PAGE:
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home : columnists : columnists November 18, 2017

Fighting to free the world

By Paula Dunn
From Time to Thyme

Since Veterans Day is tomorrow, and this year marks the 100th anniversary of America's entrance in World War I, it seemed appropriate to devote this week's column to some of the Hamilton County soldiers from that war.

Back then, the Noblesville Daily Ledger often published letters written by servicemen fighting overseas to their friends and relatives at home. As with World War II, all communications were censored, so no dates or places were mentioned and there were few details of actual fighting, but the letters still managed to give some idea of what the local boys were experiencing.

In October of 1917 the Ledger printed a letter Lieutenant Frank Huntsinger sent to his parents, Mr. and Mrs. Levi Huntsinger. Huntsinger wanted to let everyone know he'd arrived safely in France, and to say how impressed he was by the beauty of the countryside and by the hospitality the French people had shown the Americans.

A little less than a year later, Huntsinger became the first Noblesville man killed in the war. (Noblesville's American Legion Post 45 is named for him, although they use the spelling,"Huntzinger.")

A letter from Emmet Armstrong appeared in the newspaper in September of 1918. Armstrong was one of several young men from this area assigned to the Rainbow Division, an army division made up of National Guard units from 26 states.

(Douglas MacArthur is credited with coming up with the name when he said, "The 42nd Division stretches like a rainbow from one end of America to the other.")

Armstrong wrote to his grandfather, Civil War veteran William Miller, that the Noblesville boys "did their bit, not a yellow dog among them" and noted, "You fought to free the states. I am fighting to free the world."

After the war, Armstrong returned home to become one of Noblesville's prominent citizens. (Some of you may remember Armstrong's shoe store.)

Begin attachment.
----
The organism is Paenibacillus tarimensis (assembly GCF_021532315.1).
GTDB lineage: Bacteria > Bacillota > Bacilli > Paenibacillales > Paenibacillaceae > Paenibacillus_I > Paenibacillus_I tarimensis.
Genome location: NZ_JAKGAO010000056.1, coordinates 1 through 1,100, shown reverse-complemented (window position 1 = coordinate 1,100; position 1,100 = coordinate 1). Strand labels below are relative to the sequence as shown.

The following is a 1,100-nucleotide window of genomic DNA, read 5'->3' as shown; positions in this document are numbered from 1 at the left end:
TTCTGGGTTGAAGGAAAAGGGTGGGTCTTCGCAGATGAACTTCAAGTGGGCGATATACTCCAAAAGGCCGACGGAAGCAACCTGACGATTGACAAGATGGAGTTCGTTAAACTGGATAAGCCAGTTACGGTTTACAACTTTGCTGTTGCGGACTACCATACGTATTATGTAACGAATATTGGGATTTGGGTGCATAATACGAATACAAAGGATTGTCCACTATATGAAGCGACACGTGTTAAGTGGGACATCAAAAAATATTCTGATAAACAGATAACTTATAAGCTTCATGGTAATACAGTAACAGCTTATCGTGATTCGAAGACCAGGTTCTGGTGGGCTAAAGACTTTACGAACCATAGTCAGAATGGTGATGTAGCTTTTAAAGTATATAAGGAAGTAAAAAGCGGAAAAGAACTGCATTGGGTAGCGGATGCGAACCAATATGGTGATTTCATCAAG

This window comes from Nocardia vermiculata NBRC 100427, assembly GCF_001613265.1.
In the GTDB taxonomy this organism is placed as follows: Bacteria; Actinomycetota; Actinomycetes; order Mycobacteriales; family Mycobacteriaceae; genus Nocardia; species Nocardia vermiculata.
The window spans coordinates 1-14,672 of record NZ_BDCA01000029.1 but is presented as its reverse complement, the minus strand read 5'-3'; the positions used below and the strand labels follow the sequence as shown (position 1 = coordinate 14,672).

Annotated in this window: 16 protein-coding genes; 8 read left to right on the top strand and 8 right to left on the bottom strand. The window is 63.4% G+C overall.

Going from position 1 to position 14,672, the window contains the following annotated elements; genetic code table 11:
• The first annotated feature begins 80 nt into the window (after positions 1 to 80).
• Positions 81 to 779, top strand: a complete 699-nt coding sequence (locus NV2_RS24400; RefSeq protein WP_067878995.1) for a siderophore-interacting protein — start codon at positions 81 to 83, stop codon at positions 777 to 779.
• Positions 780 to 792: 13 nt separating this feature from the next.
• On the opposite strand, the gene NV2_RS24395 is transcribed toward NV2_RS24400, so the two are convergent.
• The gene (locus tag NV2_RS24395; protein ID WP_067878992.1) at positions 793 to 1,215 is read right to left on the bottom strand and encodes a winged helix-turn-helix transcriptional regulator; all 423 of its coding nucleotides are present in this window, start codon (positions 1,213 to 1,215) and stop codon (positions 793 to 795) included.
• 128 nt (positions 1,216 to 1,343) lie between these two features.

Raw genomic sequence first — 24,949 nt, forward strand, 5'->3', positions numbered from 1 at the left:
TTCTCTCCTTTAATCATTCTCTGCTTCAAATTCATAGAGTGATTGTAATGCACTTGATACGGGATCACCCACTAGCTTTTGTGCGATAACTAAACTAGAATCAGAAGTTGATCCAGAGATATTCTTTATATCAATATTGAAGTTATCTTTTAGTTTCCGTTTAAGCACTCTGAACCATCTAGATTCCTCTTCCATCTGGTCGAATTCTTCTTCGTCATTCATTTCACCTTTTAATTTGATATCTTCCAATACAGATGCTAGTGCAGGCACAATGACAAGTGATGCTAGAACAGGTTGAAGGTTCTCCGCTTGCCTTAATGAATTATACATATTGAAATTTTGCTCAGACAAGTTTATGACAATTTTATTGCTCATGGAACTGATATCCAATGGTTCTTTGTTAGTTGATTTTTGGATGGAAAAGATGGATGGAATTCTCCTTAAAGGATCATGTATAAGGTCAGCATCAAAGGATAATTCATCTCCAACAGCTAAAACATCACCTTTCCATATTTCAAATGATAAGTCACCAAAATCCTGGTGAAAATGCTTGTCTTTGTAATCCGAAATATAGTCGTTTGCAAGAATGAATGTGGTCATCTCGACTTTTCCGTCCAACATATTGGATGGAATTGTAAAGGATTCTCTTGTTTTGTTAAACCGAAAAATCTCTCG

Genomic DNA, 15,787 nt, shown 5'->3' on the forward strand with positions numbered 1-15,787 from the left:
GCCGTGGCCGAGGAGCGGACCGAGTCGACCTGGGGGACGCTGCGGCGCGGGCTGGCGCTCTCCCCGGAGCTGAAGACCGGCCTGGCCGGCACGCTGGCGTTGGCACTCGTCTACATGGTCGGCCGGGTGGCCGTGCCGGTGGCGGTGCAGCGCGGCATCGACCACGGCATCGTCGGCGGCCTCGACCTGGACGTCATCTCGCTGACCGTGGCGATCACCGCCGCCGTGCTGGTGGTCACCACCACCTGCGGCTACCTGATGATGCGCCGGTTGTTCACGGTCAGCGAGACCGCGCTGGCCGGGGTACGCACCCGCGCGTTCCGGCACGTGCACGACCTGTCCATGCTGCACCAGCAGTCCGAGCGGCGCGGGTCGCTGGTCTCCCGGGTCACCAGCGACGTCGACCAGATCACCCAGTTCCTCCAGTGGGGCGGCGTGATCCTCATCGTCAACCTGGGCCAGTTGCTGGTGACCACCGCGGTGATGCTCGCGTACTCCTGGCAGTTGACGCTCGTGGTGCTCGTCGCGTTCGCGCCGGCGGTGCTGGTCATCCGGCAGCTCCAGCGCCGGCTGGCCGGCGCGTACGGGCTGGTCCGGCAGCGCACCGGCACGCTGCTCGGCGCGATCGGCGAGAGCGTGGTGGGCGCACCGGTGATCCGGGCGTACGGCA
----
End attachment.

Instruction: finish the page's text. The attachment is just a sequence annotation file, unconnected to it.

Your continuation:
The following month, the Ledger printed a letter from Private Orin B. Walden, Corporal Ezekiel Armstrong (no relation to Emmet,) and Sergeant Terrel M. Roberts to Sheriff Oscar Waddell.

The young African Americans told the sheriff that no barracks had been available for them when they first arrived in France, so they'd been forced to live in pup tents and cook their meals outdoors for a few days. They added that they probably would have enjoyed it had it not rained every day! (They soon got bunks.)

I couldn't find any more information about Orin Walden, but Terrel Roberts later became a trustee of Roberts Chapel.

Ezekiel Armstrong came from a prominent Westfield family. He and his four brothers all served in the army during the war and their mother, Sarah, was honored as the only mother in Indiana with five sons in the American military at the same time.

(A few years ago I wrote about Ezekiel's brother, Isaac, penning a letter on the back of a Van Camp's Pork and Beans label to his old employers at the George Van Camp factory. He wanted them to know he'd eaten beans for lunch that day that he'd helped pack earlier that year!)

In January of 1919, the Ledger noted that another local soldier had also used "stationary" from back home for his correspondence. A. B. Sluder, a cook in the 84th division, wrote his letter on a label taken from a can of Wilson's Milk. (Wilson's Milk was produced by Sheridan's Indiana Condensed Milk Company.)

After the war, Adron Sluder moved to Zionsville where he became an educator and civic leader.

Thanks to ALL of our veterans for your service!

Paula Dunn's From Time to Thyme column appears each Friday in The Times. Contact her at younggardenerfriend@gmail.com

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